An artistic and curatorial collaboration between Deborah Gardner and Jane Millar. A unique, visual art project that directly responds to Conway Hall’s spaces, ethos, activities and archive.
Join CraftNet and the Crafts Council for an afternoon exploring partnership and collaborations in craft practice. Craft makers and other creative professionals frequently work in partnerships, and this networking event will present case studies on collaborative working to spark discussion about different models for making work.
An unmissable evening with A.A.Gill in conversation with John Mitchinson on the occasion of his new book Pour Me: A Life.
Loss of sovereignty, privatisation, TTIP, attacks on wages, threats to peace – the EU has been a disaster for Britain, for the working class, and for trade unions. Make sure the real voice of British workers is heard. Come and discuss. All welcome.
Dating in London: a dive into a wide ocean of fabulous fish people, a smouldering melting pot of hot humanity or an anxious, hectic meat market of cold flesh? With February flushing our cheeks for Valentine’s Day we take a look at lovin’ in the city.
Watch film screenings of The House of Fear (1945), dir. Roy William Neill, and Premature Burial (1962), dir. Roger Corman.
The largest and most comprehensive humanist research resource in the UK, our Library and archives are open to all.
Is Obi Wan Kenobi a benign spirit guide or a radical preacher recruiting vulnerable teens to join a terrorist movement that blows up government Death Stars? And is Han Solo really a humanist?
These and other questions will be answered by our panel of experts, including: Anglican priest, Rev. Giles Fraser, Professor Francesca Stavrakopoulou and chief executive of the British Humanist Association and Sci Fi supremo, Andrew Copson.
Entertainment, shopping, communication, information for the curious mind, government services, getting a better deal on your gas bill now all happens online. It’s faster and cheaper than phoning a helpline and you can see and talk to loved ones anywhere in the world at zero cost. Liz Lutgendorff will give an overview on how accessibility and digital inclusion means the internet is for everyone. She will also discuss the downsides of everyone being part of an interconnected world. ...Read More »
In 2013, the world began to witness an unprecedented Ebola epidemic in West Africa that is now smoldering. Ebola virus disease has a fatality rate of up to 90%, and there are no proven vaccines or targeted treatments for the disease to date. However, several interventions were in the earliest phases of testing at the beginning of this outbreak. Heated controversy quickly arose as to whether and how these unproven interventions should be used—among researchers, humanitarian health professionals, and the affected communities, but also among bioethicists. Dr Annette Rid discusses the key points of ethical controversy and draws some important lessons for how we should use unproven vaccines and treatments during future epidemics. ...Read More »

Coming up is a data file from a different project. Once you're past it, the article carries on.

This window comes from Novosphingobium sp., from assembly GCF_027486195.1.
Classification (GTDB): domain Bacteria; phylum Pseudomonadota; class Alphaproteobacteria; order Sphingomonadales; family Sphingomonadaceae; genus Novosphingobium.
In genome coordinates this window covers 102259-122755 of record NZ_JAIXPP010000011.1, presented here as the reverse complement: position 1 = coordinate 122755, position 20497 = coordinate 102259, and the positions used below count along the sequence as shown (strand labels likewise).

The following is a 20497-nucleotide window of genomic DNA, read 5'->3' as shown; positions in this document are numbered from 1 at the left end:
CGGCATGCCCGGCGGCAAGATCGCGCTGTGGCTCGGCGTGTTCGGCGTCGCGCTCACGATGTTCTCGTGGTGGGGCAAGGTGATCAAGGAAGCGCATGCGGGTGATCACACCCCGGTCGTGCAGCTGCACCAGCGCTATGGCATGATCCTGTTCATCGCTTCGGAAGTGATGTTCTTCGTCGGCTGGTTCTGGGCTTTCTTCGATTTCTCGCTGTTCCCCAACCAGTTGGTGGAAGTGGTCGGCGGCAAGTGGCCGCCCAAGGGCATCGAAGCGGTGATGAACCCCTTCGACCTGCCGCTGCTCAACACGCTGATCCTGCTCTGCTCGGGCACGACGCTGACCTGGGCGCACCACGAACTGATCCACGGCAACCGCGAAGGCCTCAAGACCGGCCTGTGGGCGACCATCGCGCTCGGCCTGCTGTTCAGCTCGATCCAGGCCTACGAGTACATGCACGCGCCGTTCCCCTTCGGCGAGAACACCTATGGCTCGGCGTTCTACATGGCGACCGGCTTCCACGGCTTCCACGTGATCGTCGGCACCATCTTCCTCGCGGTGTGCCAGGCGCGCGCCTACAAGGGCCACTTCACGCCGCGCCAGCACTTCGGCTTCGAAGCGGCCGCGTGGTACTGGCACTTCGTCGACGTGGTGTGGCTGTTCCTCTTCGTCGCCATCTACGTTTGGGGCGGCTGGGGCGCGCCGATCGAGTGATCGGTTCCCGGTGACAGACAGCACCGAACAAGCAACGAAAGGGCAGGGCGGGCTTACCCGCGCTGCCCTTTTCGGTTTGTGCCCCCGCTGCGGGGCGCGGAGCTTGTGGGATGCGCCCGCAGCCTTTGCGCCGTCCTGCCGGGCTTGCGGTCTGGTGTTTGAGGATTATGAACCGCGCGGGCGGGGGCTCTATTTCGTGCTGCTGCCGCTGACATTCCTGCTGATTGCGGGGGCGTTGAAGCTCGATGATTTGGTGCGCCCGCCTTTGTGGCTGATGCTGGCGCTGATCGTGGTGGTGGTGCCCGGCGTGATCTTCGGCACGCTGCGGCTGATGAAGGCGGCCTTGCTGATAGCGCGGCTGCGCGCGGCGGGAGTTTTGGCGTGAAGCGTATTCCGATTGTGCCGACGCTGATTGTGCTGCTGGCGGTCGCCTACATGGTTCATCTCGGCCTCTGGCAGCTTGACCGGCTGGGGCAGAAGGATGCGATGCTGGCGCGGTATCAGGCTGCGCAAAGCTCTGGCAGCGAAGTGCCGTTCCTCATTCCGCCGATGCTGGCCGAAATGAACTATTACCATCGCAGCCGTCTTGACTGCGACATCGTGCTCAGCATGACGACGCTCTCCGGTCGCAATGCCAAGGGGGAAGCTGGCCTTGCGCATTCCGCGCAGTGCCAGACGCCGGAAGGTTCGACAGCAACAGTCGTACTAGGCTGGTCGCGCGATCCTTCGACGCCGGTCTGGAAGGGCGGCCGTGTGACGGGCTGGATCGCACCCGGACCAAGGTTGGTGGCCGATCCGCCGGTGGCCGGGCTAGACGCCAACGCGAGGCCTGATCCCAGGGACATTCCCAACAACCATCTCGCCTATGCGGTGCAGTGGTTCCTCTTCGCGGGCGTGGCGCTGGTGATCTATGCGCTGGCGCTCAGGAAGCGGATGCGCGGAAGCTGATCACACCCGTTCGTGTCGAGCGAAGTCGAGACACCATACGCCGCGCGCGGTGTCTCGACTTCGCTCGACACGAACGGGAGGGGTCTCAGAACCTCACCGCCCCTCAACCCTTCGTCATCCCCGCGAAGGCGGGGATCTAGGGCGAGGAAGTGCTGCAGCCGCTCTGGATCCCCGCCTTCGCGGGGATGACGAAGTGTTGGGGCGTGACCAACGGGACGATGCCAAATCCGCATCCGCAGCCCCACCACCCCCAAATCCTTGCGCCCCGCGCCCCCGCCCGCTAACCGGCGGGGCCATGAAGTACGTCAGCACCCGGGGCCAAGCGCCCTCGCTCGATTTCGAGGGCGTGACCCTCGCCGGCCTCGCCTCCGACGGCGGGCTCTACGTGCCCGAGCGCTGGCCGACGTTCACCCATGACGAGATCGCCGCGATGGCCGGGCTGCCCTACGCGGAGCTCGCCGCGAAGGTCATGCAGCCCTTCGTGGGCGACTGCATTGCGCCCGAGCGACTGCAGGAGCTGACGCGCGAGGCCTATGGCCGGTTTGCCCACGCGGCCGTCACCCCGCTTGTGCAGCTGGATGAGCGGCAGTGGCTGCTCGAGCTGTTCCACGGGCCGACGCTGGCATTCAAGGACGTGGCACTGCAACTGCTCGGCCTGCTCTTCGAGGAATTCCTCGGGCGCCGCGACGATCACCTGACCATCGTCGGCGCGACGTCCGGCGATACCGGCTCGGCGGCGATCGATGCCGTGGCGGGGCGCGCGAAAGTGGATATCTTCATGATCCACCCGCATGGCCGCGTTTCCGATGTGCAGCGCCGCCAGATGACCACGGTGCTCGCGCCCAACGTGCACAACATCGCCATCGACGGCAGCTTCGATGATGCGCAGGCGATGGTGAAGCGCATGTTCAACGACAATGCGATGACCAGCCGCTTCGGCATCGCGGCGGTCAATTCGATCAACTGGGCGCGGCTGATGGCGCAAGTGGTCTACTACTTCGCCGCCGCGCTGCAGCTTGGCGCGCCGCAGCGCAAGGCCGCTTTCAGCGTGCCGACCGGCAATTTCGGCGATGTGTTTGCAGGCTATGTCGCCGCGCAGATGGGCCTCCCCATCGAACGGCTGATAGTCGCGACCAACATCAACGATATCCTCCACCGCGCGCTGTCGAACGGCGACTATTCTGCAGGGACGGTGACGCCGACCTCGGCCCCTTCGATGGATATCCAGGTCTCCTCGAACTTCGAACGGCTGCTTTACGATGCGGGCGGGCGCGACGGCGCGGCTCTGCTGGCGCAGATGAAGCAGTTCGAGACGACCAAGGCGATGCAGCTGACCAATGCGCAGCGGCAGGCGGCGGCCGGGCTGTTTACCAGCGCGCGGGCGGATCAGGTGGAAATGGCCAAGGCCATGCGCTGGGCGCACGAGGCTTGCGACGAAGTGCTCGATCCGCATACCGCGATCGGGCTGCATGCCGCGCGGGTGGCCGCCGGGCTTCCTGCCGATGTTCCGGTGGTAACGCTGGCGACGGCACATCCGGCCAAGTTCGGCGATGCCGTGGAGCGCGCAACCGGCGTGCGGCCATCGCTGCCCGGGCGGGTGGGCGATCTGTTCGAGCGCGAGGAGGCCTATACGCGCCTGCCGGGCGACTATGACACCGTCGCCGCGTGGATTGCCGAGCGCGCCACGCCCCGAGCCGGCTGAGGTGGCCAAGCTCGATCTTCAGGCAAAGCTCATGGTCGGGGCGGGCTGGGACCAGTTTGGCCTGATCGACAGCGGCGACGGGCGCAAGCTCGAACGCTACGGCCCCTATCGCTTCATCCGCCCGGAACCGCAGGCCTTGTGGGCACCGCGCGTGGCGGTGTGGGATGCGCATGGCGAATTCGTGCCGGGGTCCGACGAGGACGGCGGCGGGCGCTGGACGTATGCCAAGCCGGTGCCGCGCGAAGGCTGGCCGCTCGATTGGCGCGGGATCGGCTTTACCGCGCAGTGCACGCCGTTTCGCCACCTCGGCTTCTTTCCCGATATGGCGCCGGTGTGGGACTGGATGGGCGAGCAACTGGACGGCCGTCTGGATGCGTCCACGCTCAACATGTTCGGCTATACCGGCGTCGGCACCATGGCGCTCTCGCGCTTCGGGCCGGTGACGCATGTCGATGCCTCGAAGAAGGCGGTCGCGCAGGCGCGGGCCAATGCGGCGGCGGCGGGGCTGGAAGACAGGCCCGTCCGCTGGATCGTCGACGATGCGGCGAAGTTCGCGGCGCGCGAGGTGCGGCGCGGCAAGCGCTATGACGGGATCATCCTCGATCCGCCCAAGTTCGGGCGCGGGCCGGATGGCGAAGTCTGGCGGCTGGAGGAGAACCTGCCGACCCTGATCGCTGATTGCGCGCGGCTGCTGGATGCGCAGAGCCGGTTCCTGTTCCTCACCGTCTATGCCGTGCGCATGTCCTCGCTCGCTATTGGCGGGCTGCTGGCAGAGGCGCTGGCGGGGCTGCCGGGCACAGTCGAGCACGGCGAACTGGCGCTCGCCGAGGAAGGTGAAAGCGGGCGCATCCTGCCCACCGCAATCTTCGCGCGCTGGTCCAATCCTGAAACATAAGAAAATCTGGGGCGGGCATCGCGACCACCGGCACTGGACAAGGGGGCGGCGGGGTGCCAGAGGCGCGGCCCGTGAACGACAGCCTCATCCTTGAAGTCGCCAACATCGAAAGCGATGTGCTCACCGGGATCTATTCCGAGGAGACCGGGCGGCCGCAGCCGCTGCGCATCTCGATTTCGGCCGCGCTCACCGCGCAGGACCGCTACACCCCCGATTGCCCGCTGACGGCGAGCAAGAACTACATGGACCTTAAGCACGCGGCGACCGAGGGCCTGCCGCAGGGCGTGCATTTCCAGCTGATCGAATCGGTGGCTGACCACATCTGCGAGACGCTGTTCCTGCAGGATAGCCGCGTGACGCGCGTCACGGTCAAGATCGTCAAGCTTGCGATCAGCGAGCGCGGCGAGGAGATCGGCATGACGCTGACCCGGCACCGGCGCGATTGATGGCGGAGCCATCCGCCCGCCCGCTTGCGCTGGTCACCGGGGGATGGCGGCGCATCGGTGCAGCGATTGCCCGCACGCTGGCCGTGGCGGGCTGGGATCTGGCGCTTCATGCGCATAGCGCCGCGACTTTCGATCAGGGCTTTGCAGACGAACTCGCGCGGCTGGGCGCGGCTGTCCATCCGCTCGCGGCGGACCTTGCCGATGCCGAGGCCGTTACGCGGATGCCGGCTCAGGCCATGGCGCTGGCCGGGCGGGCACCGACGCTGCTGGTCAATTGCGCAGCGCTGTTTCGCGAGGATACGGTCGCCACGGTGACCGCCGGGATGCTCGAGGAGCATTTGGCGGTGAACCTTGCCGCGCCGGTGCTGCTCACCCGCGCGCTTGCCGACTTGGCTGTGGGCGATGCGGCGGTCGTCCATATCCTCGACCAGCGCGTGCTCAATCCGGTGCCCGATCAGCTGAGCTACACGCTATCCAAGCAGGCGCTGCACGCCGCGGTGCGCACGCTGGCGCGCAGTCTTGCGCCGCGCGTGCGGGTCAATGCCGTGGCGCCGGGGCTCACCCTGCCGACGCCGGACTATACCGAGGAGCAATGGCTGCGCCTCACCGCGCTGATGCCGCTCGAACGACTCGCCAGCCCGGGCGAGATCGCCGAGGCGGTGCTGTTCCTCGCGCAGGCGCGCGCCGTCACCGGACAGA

We need to shift from three to One Planet Living across the UK, in a way that is inclusive and creates sustainable prosperity for all. But what will this look like and how can we achieve it? Must we divest just from fossil fuel reserves that we can't afford to burn or from the much wider linear 'extractive' economy that this supports? What does that mean for the UK's wider economic strategy – and,critically, can we be better off without getting bigger? In a tantalising talk Jonathan Essex will describe such a ‘circular economy’- with recycling at its core? How will it affect our relationship not just with our environment, but with each other, and with the rest of the world? ...Read More »
Of all the stories about Jesus, the transfiguration has been the most difficult to understand. It contains improbable, miraculous elements: a secret meeting on a mountain with Moses and Elijah - both long since dead, God speaking from a cloud, Jesus with his face and clothes transfigured by heavenly light. The story sits, with curious inconsistencies, uneasily in the gospels. There are two current theories: either that it is an allegory or a misplaced post-resurrection account. Peter Cresswell will carefully take you through the story of the texts to show that neither is right and, in the course of his investigation, causes the pieces of the puzzle to fall dramatically back into place. ...Read More »